I was writing it before I knew what it was.

In college I took a writing course not for credit, just to get a break and do some fun writing in the middle of all the academic stuff that college entails. When given “permission” to write whatever came out, what I ended up creating was a series of what the instructor called “vingettes,” but what I would call now “flash nonfiction.”

When I started doing Nanowrimo in April of 2015 in what would eventually lead to this podcast, it happened again. I created four main characters and just started writing stories about them. Almost all of those came out under 2,000 words, and most were somewhere between 450 and 750. This is when I really started researching what flash fiction is.

I quickly learned that flash fiction is in the eye of the beholder…how it gets defined depends in large part on who is defining it. I love this piece from The Review Review where they talk to flash fiction editors about it. You can see that while they are all definitely talking about the same thing, they all see it differently and they all look for different things in it.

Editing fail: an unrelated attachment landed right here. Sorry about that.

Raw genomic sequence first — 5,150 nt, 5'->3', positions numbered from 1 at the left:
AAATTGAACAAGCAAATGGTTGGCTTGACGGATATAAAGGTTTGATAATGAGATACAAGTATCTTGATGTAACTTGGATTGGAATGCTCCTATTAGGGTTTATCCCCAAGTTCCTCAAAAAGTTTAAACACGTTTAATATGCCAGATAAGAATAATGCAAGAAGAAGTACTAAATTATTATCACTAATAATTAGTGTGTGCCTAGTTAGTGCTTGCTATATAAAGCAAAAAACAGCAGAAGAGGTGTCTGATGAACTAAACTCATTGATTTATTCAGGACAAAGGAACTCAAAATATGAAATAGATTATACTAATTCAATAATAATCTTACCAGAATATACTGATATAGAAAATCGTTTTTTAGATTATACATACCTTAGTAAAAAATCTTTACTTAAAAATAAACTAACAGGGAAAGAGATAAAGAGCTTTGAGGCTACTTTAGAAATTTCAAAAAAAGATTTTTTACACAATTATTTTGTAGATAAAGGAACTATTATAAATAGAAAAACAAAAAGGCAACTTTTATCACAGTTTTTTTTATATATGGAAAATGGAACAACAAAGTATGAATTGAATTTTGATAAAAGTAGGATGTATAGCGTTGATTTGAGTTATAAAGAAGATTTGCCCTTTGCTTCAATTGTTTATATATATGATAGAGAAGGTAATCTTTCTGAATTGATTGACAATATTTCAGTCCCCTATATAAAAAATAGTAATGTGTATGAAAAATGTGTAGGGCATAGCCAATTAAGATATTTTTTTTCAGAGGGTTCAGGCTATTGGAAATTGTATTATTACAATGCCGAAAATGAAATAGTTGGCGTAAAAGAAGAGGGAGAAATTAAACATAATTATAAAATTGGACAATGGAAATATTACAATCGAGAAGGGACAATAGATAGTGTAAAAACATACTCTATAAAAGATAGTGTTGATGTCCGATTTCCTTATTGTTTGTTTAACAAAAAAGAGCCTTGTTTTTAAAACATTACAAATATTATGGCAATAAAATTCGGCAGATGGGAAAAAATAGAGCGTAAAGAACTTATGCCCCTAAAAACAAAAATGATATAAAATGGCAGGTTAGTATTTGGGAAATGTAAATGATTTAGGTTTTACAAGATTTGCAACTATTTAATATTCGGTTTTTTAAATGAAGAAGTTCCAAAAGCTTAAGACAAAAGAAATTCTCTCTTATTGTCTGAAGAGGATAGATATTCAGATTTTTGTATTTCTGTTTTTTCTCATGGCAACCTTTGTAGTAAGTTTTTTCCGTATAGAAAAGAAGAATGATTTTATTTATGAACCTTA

Flash Fiction Online is a great journal to check out for examples of the form. I particularly like their Classic Flash section that reveals how not new this form is. Hemingway did it. Kafka did it. We always think we are new, but really nothing is.

It’s also important not to forget flash nonfiction. Brevity does that probably as well as anyone, and my prediction is this form will grow.

The great news about flash is that it fits really nicely into our digital world. When you look carefully, it’s everywhere. People put it on their blogs, on Twitter, on facebook…of course there are duds out there, but there are also brilliant pieces of tiny fiction just waiting to be discovered. I hope you find some today!

Happy reading,

Kris

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